Laws Banning Employers From Discriminating Against Natural Hair, Dozens of Others, Take Effect July 1

​​Effective July 1, Tennessee's CROWN (Creating a Respectful and Open World for Natural Hair) Act prevents employers from discriminating against natural hair or protective hairstyles like braids, locs and twists.

By Camm Ashford 

Dozens of new laws passed in the last session of the Tennessee General Assembly took effect on July 1.

One such law, the “CROWN” Act, or HB 204, bans employers from discriminating against natural hair or protective hairstyles like braids, locs, twist or bantu knots–especially those which express “characteristics associated with a certain race.” State Rep. Karen Camper and state Sen. Raumesh Akbari, both Democrats from Memphis, sponsored the bill.

CROWN is an acronym for Creating a Respectful and Open World for Natural Hair. The CROWN Act is now law in 17 states. California was the first state to pass legislation outlawing racial discrimination against people based on their natural hairstyles. As of July 1, Tennessee is the first state in the Mid-South to make the CROWN Act law. 

“I think people have a right to be proud of their hair and who they are, and now this bill is going to protect them so that they can’t be fired because of it,” Sen. Akbari said.

Homeless rights activists camped on downtown Nashville streets to protest a new law that criminalizes camping on public property. (Photo: John Partipilo)

The CROWN Act does not apply to public safety employees if a protective style would prevent them from performing essential parts of their job.

The act will allow employees who face discrimination to file a complaint to the federal government.

Under HB 1459, those arrested on accusations of domestic abuse must stay away from the victim’s residence for at least 24 hours. State Rep. Yusuf Hakeem, D-Chattanooga, and state Sen. Jeff Yarbro, D-Nashville, sponsored this law.

To impose stricter penalties on criminals who engage in drive-by shootings, another law requires that a person convicted of aggravated assault that involved the use or display of a deadly weapon be punished one classification higher than otherwise provided by law if the violation was committed by discharging a firearm from within a motor vehicle. Rep. John Gillespie, R-Memphis, and Sen. Paul Rose, R-Tipton, sponsored HB 2009 to “crack down on drive-by shootings.” 

Truth in Sentencing, or HB 2656, will require those convicted of violent crimes, including aggravated assault, murder, carjacking, aggravated burglary and kidnapping, to serve their entire sentence without a chance of reduced time. State House Speaker Cameron Sexton, R-Crossville, and Lt. Gov. Randy McNally, R-Oak Ridge, sponsored the bill.

“Joker’s Law,” or HB 1646, will impose felony punishment for killing or harming a service animal without the owner’s consent. The bill’s namesake is K-9 Joker, who was shot in 2021 while pursuing burglary suspects in Cleveland.  Rep. Mark Hall, R-Cleveland, and Sen. Mike Bell, R-Riceville, sponsored the law.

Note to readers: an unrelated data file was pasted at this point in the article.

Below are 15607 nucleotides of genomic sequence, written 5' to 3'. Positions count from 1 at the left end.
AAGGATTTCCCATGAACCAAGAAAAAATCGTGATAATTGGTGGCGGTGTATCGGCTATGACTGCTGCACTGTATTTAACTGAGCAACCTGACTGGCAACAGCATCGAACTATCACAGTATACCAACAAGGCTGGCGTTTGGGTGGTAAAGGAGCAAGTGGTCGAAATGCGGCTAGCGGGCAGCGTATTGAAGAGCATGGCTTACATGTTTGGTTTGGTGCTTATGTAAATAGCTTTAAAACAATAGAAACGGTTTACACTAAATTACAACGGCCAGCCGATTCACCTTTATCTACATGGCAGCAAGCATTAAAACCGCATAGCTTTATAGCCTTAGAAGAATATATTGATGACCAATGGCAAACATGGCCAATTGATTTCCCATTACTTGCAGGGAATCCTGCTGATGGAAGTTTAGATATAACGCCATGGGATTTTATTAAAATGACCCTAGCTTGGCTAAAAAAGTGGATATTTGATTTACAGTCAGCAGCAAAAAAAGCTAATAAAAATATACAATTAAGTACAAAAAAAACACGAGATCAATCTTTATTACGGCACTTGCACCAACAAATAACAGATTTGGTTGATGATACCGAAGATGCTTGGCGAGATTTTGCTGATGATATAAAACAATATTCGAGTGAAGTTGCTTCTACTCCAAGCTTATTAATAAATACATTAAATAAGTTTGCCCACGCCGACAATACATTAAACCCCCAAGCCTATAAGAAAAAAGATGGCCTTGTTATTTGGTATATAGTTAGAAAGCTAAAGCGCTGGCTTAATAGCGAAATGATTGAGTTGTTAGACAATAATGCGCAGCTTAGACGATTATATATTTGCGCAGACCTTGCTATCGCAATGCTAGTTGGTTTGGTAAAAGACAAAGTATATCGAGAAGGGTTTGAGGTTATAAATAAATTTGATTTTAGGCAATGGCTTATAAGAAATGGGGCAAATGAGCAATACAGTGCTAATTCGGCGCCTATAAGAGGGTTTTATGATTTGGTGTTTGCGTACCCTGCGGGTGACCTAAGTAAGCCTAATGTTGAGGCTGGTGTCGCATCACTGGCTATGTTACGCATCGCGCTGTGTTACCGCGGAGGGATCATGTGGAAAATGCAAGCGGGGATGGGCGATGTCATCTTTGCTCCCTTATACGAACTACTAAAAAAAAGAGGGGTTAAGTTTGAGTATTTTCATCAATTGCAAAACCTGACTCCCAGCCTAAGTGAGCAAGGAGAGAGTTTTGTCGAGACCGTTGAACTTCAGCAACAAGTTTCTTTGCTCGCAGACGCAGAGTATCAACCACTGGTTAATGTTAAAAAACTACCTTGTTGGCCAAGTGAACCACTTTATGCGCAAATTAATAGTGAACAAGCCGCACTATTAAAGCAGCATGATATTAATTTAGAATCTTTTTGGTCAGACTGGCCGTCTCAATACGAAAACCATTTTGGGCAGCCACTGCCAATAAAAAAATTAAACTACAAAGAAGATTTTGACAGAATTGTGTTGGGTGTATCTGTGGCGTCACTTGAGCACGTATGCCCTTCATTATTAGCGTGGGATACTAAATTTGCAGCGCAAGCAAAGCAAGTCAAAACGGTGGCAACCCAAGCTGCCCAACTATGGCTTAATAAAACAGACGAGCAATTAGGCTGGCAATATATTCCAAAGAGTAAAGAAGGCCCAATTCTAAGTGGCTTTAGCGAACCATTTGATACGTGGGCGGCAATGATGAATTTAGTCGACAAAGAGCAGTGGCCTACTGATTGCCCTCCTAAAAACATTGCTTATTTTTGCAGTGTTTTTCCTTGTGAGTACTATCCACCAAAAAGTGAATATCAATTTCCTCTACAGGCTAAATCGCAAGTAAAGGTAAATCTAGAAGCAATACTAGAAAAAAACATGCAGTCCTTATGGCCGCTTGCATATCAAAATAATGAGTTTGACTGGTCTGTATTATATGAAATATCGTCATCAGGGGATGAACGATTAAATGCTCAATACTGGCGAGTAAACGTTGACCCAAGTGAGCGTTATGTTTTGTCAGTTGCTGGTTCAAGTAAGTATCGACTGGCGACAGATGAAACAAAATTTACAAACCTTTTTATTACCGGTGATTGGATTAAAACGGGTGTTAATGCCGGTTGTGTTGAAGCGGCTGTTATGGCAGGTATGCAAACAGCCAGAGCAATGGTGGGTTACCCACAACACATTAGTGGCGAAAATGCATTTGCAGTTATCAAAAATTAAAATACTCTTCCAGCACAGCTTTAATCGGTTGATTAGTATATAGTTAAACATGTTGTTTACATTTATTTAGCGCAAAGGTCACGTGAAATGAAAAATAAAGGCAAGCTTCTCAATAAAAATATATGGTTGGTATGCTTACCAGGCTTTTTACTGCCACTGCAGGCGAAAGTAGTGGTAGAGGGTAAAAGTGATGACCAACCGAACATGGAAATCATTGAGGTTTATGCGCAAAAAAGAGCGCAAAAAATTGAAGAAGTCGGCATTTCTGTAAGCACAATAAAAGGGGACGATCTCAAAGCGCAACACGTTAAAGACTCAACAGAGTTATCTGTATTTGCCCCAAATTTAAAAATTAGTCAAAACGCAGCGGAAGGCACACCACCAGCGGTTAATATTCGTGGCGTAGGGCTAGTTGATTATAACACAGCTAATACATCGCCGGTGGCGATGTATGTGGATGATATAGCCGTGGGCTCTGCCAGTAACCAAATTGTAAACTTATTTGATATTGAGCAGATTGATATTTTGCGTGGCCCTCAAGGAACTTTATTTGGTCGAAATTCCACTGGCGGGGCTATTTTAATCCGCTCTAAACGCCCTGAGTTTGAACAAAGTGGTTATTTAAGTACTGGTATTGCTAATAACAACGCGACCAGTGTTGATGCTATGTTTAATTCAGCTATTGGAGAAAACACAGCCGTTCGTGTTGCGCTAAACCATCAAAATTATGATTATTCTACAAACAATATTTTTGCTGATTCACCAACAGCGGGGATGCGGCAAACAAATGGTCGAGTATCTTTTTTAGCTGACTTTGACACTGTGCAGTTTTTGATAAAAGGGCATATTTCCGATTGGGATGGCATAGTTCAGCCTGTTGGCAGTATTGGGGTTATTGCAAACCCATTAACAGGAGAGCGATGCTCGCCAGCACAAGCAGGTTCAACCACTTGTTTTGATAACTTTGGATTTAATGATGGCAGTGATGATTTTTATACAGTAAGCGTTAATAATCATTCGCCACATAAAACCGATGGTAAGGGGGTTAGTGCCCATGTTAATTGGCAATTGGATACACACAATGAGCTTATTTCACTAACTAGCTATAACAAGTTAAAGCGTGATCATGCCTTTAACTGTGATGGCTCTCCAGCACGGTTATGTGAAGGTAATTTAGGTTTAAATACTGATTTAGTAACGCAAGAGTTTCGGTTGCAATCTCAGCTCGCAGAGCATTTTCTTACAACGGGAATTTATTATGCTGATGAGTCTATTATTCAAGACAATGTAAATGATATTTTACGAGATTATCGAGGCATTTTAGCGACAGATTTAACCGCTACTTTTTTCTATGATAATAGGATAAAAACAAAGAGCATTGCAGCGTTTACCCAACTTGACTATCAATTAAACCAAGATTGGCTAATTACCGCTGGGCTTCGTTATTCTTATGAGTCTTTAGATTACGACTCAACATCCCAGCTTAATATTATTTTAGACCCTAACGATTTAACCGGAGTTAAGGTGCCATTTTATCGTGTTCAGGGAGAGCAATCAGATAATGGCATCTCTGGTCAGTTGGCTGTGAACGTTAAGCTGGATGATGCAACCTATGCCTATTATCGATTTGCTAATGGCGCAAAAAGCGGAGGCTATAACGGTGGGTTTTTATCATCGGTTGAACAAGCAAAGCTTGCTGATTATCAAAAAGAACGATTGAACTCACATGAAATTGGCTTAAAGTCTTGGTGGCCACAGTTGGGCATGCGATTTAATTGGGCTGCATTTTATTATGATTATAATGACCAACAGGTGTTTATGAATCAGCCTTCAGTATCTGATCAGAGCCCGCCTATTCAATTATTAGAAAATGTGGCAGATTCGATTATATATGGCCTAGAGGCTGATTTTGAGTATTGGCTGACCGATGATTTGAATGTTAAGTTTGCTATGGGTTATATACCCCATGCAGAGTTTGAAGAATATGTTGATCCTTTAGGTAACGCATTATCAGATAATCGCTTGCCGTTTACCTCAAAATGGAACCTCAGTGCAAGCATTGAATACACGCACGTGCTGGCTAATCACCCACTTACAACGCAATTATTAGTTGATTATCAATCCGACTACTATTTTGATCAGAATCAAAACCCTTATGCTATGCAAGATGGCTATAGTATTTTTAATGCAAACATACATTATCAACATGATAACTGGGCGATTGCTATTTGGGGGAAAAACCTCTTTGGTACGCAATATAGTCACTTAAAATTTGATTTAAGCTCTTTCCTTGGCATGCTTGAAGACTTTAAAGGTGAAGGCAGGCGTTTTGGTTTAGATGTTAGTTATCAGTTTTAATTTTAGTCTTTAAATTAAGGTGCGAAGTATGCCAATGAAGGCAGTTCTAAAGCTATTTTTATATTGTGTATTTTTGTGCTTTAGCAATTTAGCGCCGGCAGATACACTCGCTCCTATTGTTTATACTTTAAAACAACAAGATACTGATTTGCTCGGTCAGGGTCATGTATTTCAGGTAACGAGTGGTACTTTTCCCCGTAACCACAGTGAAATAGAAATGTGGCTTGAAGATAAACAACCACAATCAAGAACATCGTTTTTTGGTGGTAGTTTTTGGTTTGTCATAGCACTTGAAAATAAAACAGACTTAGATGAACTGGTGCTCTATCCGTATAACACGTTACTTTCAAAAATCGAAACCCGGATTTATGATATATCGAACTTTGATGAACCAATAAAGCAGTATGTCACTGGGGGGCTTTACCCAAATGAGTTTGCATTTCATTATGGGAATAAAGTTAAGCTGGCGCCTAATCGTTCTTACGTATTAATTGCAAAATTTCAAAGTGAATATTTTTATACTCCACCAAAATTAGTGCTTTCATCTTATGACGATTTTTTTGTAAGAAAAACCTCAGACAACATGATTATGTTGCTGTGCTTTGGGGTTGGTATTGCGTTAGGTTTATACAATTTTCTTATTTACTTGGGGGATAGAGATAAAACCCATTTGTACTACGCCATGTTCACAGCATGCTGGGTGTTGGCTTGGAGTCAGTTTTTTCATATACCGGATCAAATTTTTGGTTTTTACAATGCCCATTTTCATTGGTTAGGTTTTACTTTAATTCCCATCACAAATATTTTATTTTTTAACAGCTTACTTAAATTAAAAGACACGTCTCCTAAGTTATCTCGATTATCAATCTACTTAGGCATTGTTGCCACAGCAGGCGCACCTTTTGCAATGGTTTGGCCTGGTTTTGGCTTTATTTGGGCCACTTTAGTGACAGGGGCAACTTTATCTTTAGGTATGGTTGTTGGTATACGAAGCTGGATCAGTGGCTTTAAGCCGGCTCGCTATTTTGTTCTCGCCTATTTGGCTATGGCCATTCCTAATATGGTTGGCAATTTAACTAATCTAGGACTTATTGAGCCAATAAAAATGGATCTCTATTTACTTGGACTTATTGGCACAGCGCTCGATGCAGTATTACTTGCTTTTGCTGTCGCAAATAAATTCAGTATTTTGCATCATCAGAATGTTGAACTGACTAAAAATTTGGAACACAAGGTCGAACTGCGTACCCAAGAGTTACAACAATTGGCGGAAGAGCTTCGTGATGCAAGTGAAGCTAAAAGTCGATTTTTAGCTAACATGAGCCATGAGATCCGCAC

Homemade food will be exempt from regulation under the “Tennessee Food Freedom Act,” or HB 813. Producing or selling homemade food will be free of state regulations, unless officials are investigating food-borne sickness. State Rep. Justin Lafferty, R-Knoxville, and state Sen. Frank Niceley, R-Strawberry Plains, sponsored the measure.

Overall, there’s little controversy about the CROWN Act, or lesser known new laws such as the one that requires utility companies to provide the estimates of connection fees to potential customers, or one that allows defendants for whom bail has been set to pay with a debit card instead of cash.

Other laws–like the one that requires school librarians to classify material as obscene even if it has educational value; the one banning  transgender athletes from competing in women’s sports at public colleges and universities, as well as private institutions that compete against them; and the law that criminalizes camping on public property–have made headlines and stirred outcry as they progressed through legislatures this year.

Officials will consider camping on public property a felony, and camping along a highway, on-ramp or off-ramp a misdemeanor under HB 0978. Sponsors Sen. Paul Bailey, R-Sparta, and Rep. Ryan Williams, R-Cookeville, defended the bill as a tool local law enforcement could use to address homelessness.

Advocates for Tennessee’s homeless population contend the law which defines camping as erecting tents or tarps under bridges or overpasses and alongside state highways, as targeting houseless Tennesseans.

“Tennessee is poised to double down on using the criminal legal system to punish the poor,” the Vera Institute of Justice said in a statement. “The additional threat of a felony charge for public camping is likely to push unhoused Tennesseans into deeper desperation.”

Gov. Bill Lee said he didn’t approve of the new law and didn’t sign it, saying he wants to look for alternatives to it, but let it become law without his signature.

To protest the new law, last week several hundred people in Nashville marched through the streets of downtown before setting up tents and sleeping on benches overnight to test it.

Metro Nashville Police declined to make arrests.